While picking out our soft furniture we see time and again the term Martindale. Read on if you want to know what it is and why is it important if you want your soft furniture to last long.
What is the Martindale test?
The Martindale test is used to measure the durability of a fabric. Martindale is a unit to measure fabric’s abrasion resistance. Also known as the rub test, Martindale tests are undertaken on upholstery fabrics to check their suitability for various uses – i.e. decorative chairs, heavy-traffic areas or commercial furniture.
How does the test work?
The fabric being tested is pulled taut and loaded onto the lower plates of the Martindale machine. Small discs of worsted wool or wire mesh are continually rubbed against the fabric in circular motion. The fabric is continually inspected for wear and tear, and the test ends when two yarns break or when there is a noticeable change in appearance. Test results are given as a score of 1000’s of rubs or cycles, and the higher the number is, the more suitable the fabric is for heavier useage. Fabrics are categorised depending on their test results.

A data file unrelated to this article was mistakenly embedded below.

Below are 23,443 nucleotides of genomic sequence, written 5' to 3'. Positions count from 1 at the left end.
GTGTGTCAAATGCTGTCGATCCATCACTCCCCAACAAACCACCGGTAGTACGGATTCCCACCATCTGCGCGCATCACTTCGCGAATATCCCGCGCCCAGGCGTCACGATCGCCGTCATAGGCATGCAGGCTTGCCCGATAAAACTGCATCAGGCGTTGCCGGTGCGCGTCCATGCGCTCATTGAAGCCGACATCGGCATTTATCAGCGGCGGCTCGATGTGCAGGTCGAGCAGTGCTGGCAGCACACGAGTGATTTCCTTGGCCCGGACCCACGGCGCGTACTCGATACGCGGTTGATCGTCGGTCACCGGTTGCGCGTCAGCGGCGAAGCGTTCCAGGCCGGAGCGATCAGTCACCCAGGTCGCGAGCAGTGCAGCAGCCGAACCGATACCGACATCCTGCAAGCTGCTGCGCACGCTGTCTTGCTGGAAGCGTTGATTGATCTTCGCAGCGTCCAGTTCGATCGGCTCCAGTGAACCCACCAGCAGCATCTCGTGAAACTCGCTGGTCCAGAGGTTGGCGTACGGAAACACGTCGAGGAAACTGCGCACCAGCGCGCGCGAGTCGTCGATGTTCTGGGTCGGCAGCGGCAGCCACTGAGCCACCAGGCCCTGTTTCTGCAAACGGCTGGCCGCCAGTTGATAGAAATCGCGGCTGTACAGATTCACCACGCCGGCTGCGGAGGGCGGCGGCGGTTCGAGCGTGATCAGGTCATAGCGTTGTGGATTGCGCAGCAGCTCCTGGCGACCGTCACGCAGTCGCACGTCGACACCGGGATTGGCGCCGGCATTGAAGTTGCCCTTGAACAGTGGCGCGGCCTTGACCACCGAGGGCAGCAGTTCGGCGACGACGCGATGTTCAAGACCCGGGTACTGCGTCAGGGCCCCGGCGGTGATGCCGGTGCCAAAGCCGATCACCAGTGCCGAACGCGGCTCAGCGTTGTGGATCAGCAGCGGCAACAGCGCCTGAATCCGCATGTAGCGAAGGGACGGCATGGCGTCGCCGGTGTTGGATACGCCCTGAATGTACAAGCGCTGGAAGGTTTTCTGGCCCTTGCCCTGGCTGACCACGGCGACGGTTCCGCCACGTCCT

Check out the video to see how the Martindale machine works:
How to read Martindale test results?
- Decorative use when Martindale value is 6000-10000. Recommended for decorative accessories. Not suitable for general use;
- Light domestic use when Martindale value is 10000-15000. The fabric has been made of delicate yarns or expects to be dry cleaned and is thus suitable for only furniture subject to light use
- General domestic use when Martindale value is 15000-25000. Recommended for everyday use yet not suitable for motion furniture (sofa beds, recliners). In this case one should consider using an upholstery fabric from higher Martindale category.
- Heavy duty use when Martindale value is 25000-30000. Suitable for use on the main furniture in the house that will be subjected to high levels of everyday use. Also suitable for motion furniture.
- Commercial use when Martindale is 30000+.